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Who's Who and What's What of the 19th Century- Kam C.
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'Father of the American Industrial Revolution'
inventor of the mechanical reaper
inventor of the cotton gin
inventor of the steamboat
inventor of the single-wire telegraph; co-inventor of Morse Code
created the Atlantic Telegraph Company
American educator known for her forthright opinions on female education and kindergarten
flourish of travel within America by way of roads, rivers, and sea
parts that ciould be interchanged; made life easier and more simple
drastic change in the manual labor system originating in the South
discrimination against foreigners
value system among the upper and middle classes
created the first generation of American mental asylums
a French political thinker and historian best known for his Democracy in America
known as the 'father of American music'
an American Romantic poet, critic, editor, and diplomat.
an American Baptist preacher who is credited with the start of Adventism
known for his short stories 'The Legend of Sleepy Hollow'
recognized as an important medical reformer.
an American Quaker, abolitionist, a women's rights activist, and a social reformer.
his most famous works is the Romantic novel The Last of the Mohicans
the first woman to receive a medical degree in the United States
credited by educational historians as the 'Father of the Common School Movement'.
was a lexicographer, textbook pioneer, English spelling reformer
often credited with initiating the first organized women's rights and women's suffrage movement
was one of the earliest American practitioners of the short story; inventor of the detective fiction genre.
co-founder of the first Women's Temperance Movement with Elizabeth Cady Stanton as President.
were 19th-century Southern American Quakers, educators and writers; early advocates of abolitionism and women's rights.
led the Transcendentalist movement of the mid-19th century.
was an American novelist and short story writer; related to Judge Hathorne of the Salem witch trials.
best known for his book Walden, a reflection upon simple living in natural surroundings, and contributed to environmentalism.
was an American Methodist revivalist and politician in Illinois.
best known for his novel Moby-Dick. His first three books gained much contemporary attention
was a leader in the Second Great Awakening. He has been called The Father of Modern Revivalism.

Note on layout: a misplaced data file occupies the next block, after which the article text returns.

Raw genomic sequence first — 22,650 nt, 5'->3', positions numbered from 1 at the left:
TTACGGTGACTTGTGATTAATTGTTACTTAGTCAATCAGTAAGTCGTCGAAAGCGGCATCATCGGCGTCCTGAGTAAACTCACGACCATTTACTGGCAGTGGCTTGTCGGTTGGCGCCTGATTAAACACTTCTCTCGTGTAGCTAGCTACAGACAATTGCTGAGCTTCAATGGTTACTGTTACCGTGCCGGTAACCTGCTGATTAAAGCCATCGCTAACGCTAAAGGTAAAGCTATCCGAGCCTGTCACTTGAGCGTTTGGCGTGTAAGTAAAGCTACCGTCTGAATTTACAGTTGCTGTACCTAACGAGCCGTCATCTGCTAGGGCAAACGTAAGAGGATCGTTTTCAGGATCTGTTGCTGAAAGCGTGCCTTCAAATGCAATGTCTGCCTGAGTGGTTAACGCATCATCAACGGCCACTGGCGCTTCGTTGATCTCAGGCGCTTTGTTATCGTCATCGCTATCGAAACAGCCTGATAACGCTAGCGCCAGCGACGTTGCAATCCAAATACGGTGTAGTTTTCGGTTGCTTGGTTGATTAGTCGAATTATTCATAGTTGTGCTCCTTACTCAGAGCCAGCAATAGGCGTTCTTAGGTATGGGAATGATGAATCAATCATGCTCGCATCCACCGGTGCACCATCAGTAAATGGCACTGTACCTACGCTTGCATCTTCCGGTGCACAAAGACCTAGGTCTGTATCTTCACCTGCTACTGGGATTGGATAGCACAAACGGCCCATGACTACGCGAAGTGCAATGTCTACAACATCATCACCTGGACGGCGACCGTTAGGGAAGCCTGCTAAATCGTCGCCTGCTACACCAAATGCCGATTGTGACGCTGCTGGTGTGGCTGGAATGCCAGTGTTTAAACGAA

best known for writing the McGuffey Readers, one of the nation's first and most widely used series of textbooks.
an American religious leader and the founder of the Latter Day Saint movement, the predominant branch of which is Mormonism.
worked in several schools and founded the first school for women’s higher education
A humanist, he was a part of the transition between transcendentalism and realism, incorporating both views in his works.
the first American to translate Dante Alighieri's The Divine Comedy and was one of the five Fireside Poets.
an American novelist best known as author of the novel Little Women and its sequels Little Men and Jo's Boys.
the first full-time American female book reviewer in journalism.
best known as author of The Oregon Trail: Sketches of Prairie and Rocky-Mountain Life and his monumental seven-volume France and England in North America.
was an American leader in the Latter Day Saint movement and a settler of the Western United States; polygamist.
remembered for promoting celebrated hoaxes and for founding the circus that became the Ringling Bros.
is a Christian theological movement, named for its understanding of God as one person
a Protestant revival movement during the early 19th century in the United States.
an early and influential women's rights convention, the first to be held in the west.
a document signed in 1848 by 68 women and 32 men and 100 out of some 300 attendees at the first women's rights convention.
is a philosophical movement that developed in the 1830s and 1840s in the Eastern region of the United States as a protest to the general state of culture and society.
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